Chapter Two - Why Use Essential Questions

If nothing else, take Chris Anderson's advice and use  essential questions to "stay curious!"

Today we're going to discuss chapter two of Essential Questions: Opening Doors to Student Understanding. Wiggins and McTighe give us 7 different reasons to use essential questions and today we're going to delve into those reasons.

 In this day and age, we are living in the culture of instant knowledge.  Information is literally at our fingertips.  With this thought, I realized as an educator it is not my job to impart knowledge but to spark curiosity; encourage our next generation to ask those questions, and give them opportunities to practice this inquiry. Wiggins and McTighe state that to signal this is a key goal in education, we need to use and encourage our students to use, essential questions.

Let's talk student engagement. What does engagement look like for you? Engagement goes far beyond compliance. Engagement is a sparked curiosity. A love of learning is engagement. How do you make engagement happen in our room? Do we use essential questions? How can we use essential questions to spark curiosity?

Standards!? This might just be a curse word for teachers. But wait, Wiggins and McTighe (2013)  are on to something when they say,
Nearly every teacher we know faces a common challenge: there is simply too much content and not enough time to teach it all optimally. Yet there is a paradoxical quality to planning and teaching once all the content has been specified: it seems to the teacher as if  everything is important, and that it is all connected- that's why it was chosen! But if everything is important and connected, then nothing is self-evidently important from the learner's perspective. of our criteria for an essential question is that it points to the larger, transferable ideas and processes in standards. Indeed, essential questions offer a practical vehicle for prioritizing the content in standards and enabling teachers to focus subject matter in a way that makes the key ideas more overt. (pg. 20)

A good way to think about this idea is to think about the Common Core (this is not a reference in support of or disagreement with The  Common Core State Standards.) Our district adopted Build Your Own Curriculum (again not an endorsement or an opinion) this year which is also helping me  also put this into perspective.

So I'm going to tell you how this curriculum works. It is set up from the top down. The top being the course, or in this instance ELA (English Language Arts). The next level of focus is the unit - a.k.a. over arching essential questions (or if you will, ELA Common Core Anchor Standards) Which narrows down to topics -a.k.a topical essential questions (or if you will, ELA Common Core Standards). Which can also be known as "learning targets" or the tip of the triangle.

 Some may argue that providing transparency for students is more harmful then helpful. Isn't that just giving the students the answers or taking opportunities from them to figure things out on their own? No, what transparency does for students is give them a focus and a purpose. Their job is to take this knowledge to the next level. Apply it to a real life scenario. Determine how it could be used in the context of what's important to them. It will model for them that the act of transparency is a life skill that will serve them in situations that need problem solving and basic human interaction.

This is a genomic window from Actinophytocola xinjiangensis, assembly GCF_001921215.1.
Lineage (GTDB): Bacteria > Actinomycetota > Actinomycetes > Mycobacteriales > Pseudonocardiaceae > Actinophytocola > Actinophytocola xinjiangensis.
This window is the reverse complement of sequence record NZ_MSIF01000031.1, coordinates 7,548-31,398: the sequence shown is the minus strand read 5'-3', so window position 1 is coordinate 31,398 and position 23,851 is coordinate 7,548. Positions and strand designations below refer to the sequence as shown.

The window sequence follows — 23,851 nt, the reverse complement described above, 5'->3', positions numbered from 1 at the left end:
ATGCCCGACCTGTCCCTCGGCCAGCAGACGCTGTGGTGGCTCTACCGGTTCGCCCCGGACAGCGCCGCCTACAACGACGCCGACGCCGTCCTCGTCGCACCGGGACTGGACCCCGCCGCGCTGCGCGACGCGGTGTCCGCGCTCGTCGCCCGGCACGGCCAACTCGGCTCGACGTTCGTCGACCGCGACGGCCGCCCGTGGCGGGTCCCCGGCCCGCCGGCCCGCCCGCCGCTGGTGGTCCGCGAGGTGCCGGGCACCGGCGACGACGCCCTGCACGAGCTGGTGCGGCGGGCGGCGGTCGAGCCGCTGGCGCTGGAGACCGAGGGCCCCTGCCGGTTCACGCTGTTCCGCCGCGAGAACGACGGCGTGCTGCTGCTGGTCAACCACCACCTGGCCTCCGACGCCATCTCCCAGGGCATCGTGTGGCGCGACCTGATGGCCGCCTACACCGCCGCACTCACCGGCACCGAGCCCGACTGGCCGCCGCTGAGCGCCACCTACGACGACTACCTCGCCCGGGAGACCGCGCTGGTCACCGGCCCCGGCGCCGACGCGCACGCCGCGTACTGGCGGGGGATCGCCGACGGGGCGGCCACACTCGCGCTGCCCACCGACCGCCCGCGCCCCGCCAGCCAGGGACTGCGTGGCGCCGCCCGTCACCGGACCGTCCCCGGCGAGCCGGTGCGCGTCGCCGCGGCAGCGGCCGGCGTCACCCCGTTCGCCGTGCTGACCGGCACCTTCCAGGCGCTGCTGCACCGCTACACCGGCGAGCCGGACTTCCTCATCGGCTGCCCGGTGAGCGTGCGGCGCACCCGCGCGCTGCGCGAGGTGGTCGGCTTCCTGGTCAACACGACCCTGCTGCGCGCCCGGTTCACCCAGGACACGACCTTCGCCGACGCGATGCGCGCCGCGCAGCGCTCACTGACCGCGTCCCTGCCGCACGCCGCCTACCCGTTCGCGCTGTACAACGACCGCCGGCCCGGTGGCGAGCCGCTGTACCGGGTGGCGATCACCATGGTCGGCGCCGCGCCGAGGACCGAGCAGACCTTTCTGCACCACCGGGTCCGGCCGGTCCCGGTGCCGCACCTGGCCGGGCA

The use of essential questions is a great way to model meta-cognition. To be successful in any field, understanding how to ask and use essential questions is vital. By teaching students how to ask and use essential questions, we're modeling a life skill that they will be able to transfer into strategies for future use. That's not to say that students shouldn't come up with questions on their own because they should. It's the finding of balance between  teaching and learning that will make this process successful for all.

Essential questions, when used authentically, can solidify connections  within  and amongst a variety of subjects. Due to all the new brain studies on learning it is widely known that connections solidify deep and significant learning. This meets our overarching goals of transfer and application of knowledge.

And last but certainly not least, a subject  that is near and dear to my heart...differentiation. Essential questions can support meaningful differentiation. Yes, I said meaningful. Unfortunately, I've seen and have been known to set a different set of standards for struggling readers. Using essential questions will encourage this exact action not to happen. Essential questions signal to everyone that everyone is capable of learning.   With the focus on the question and not the content, everyone will find some success, which may not be what they typically experience.

I'm going to wrap it up now. Don't forget to join us tomorrow, July 10th for the twitter chat. It will begin at 6 pm CST.

Also don't forget I will post question in the forum. Feel free to use them or your own questions to start up a discussion. 

I look forward  to sharing chapt. 1 with you next Tuesday, July 14th. 
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